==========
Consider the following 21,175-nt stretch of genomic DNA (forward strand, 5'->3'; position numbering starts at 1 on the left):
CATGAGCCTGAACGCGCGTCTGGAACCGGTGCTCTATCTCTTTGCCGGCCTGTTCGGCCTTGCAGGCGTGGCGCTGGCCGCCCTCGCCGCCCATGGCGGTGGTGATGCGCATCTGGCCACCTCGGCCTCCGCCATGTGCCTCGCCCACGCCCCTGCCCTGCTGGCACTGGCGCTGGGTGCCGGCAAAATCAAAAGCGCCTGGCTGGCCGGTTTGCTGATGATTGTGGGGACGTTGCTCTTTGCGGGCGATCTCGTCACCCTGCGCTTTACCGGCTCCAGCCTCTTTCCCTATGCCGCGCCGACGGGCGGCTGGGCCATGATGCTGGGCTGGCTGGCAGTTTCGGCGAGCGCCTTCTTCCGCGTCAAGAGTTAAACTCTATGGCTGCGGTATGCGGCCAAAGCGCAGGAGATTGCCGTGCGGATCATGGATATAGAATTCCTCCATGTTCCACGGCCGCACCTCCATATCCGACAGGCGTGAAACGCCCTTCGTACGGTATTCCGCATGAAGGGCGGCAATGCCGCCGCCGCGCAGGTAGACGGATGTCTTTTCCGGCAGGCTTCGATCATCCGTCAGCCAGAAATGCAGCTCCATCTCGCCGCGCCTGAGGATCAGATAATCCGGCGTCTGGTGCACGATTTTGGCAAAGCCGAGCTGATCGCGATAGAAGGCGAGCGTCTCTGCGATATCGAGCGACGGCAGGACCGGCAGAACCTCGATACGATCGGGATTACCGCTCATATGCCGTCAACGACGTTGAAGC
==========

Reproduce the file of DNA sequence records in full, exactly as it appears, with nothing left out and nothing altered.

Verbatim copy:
Consider the following 21,175-nt stretch of genomic DNA (forward strand, 5'->3'; position numbering starts at 1 on the left):
CATGAGCCTGAACGCGCGTCTGGAACCGGTGCTCTATCTCTTTGCCGGCCTGTTCGGCCTTGCAGGCGTGGCGCTGGCCGCCCTCGCCGCCCATGGCGGTGGTGATGCGCATCTGGCCACCTCGGCCTCCGCCATGTGCCTCGCCCACGCCCCTGCCCTGCTGGCACTGGCGCTGGGTGCCGGCAAAATCAAAAGCGCCTGGCTGGCCGGTTTGCTGATGATTGTGGGGACGTTGCTCTTTGCGGGCGATCTCGTCACCCTGCGCTTTACCGGCTCCAGCCTCTTTCCCTATGCCGCGCCGACGGGCGGCTGGGCCATGATGCTGGGCTGGCTGGCAGTTTCGGCGAGCGCCTTCTTCCGCGTCAAGAGTTAAACTCTATGGCTGCGGTATGCGGCCAAAGCGCAGGAGATTGCCGTGCGGATCATGGATATAGAATTCCTCCATGTTCCACGGCCGCACCTCCATATCCGACAGGCGTGAAACGCCCTTCGTACGGTATTCCGCATGAAGGGCGGCAATGCCGCCGCCGCGCAGGTAGACGGATGTCTTTTCCGGCAGGCTTCGATCATCCGTCAGCCAGAAATGCAGCTCCATCTCGCCGCGCCTGAGGATCAGATAATCCGGCGTCTGGTGCACGATTTTGGCAAAGCCGAGCTGATCGCGATAGAAGGCGAGCGTCTCTGCGATATCGAGCGACGGCAGGACCGGCAGAACCTCGATACGATCGGGATTACCGCTCATATGCCGTCAACGACGTTGAAGC